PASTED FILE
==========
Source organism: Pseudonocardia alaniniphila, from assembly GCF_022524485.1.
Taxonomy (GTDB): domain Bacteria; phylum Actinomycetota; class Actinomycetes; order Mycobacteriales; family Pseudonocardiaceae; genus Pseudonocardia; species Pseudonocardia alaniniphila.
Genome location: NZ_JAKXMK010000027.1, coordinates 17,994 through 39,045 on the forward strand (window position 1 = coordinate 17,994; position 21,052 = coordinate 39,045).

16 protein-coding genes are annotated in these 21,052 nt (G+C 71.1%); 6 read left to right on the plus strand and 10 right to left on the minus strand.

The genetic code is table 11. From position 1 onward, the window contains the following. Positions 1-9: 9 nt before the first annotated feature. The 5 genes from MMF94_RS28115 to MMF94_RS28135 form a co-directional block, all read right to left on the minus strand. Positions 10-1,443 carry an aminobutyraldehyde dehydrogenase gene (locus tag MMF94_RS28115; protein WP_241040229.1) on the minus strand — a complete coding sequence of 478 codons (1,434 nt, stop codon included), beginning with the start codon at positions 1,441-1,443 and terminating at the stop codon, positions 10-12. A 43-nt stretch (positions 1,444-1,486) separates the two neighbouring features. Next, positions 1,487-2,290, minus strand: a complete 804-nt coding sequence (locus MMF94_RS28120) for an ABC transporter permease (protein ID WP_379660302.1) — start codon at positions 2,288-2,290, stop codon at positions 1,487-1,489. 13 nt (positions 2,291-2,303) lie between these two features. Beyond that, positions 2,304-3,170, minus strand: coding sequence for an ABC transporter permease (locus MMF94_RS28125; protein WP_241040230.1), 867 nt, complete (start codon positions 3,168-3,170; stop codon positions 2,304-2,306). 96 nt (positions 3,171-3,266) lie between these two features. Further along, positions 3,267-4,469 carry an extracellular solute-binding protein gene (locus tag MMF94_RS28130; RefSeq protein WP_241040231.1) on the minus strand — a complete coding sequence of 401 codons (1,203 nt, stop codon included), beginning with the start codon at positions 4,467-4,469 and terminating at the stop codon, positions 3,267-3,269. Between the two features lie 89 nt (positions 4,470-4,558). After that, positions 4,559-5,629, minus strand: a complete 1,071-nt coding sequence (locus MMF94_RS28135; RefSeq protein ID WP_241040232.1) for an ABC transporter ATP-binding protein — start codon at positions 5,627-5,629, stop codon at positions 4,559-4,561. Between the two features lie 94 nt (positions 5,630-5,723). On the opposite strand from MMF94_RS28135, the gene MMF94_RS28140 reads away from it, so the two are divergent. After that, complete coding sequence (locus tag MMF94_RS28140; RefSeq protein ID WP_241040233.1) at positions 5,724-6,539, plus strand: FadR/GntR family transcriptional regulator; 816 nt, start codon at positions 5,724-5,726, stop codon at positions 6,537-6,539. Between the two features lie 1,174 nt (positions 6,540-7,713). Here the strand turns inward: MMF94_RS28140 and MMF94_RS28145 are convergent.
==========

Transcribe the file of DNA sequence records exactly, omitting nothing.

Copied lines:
Source organism: Pseudonocardia alaniniphila, from assembly GCF_022524485.1.
Taxonomy (GTDB): domain Bacteria; phylum Actinomycetota; class Actinomycetes; order Mycobacteriales; family Pseudonocardiaceae; genus Pseudonocardia; species Pseudonocardia alaniniphila.
Genome location: NZ_JAKXMK010000027.1, coordinates 17,994 through 39,045 on the forward strand (window position 1 = coordinate 17,994; position 21,052 = coordinate 39,045).

16 protein-coding genes are annotated in these 21,052 nt (G+C 71.1%); 6 read left to right on the plus strand and 10 right to left on the minus strand.

The genetic code is table 11. From position 1 onward, the window contains the following. Positions 1-9: 9 nt before the first annotated feature. The 5 genes from MMF94_RS28115 to MMF94_RS28135 form a co-directional block, all read right to left on the minus strand. Positions 10-1,443 carry an aminobutyraldehyde dehydrogenase gene (locus tag MMF94_RS28115; protein WP_241040229.1) on the minus strand — a complete coding sequence of 478 codons (1,434 nt, stop codon included), beginning with the start codon at positions 1,441-1,443 and terminating at the stop codon, positions 10-12. A 43-nt stretch (positions 1,444-1,486) separates the two neighbouring features. Next, positions 1,487-2,290, minus strand: a complete 804-nt coding sequence (locus MMF94_RS28120) for an ABC transporter permease (protein ID WP_379660302.1) — start codon at positions 2,288-2,290, stop codon at positions 1,487-1,489. 13 nt (positions 2,291-2,303) lie between these two features. Beyond that, positions 2,304-3,170, minus strand: coding sequence for an ABC transporter permease (locus MMF94_RS28125; protein WP_241040230.1), 867 nt, complete (start codon positions 3,168-3,170; stop codon positions 2,304-2,306). 96 nt (positions 3,171-3,266) lie between these two features. Further along, positions 3,267-4,469 carry an extracellular solute-binding protein gene (locus tag MMF94_RS28130; RefSeq protein WP_241040231.1) on the minus strand — a complete coding sequence of 401 codons (1,203 nt, stop codon included), beginning with the start codon at positions 4,467-4,469 and terminating at the stop codon, positions 3,267-3,269. Between the two features lie 89 nt (positions 4,470-4,558). After that, positions 4,559-5,629, minus strand: a complete 1,071-nt coding sequence (locus MMF94_RS28135; RefSeq protein ID WP_241040232.1) for an ABC transporter ATP-binding protein — start codon at positions 5,627-5,629, stop codon at positions 4,559-4,561. Between the two features lie 94 nt (positions 5,630-5,723). On the opposite strand from MMF94_RS28135, the gene MMF94_RS28140 reads away from it, so the two are divergent. After that, complete coding sequence (locus tag MMF94_RS28140; RefSeq protein ID WP_241040233.1) at positions 5,724-6,539, plus strand: FadR/GntR family transcriptional regulator; 816 nt, start codon at positions 5,724-5,726, stop codon at positions 6,537-6,539. Between the two features lie 1,174 nt (positions 6,540-7,713). Here the strand turns inward: MMF94_RS28140 and MMF94_RS28145 are convergent.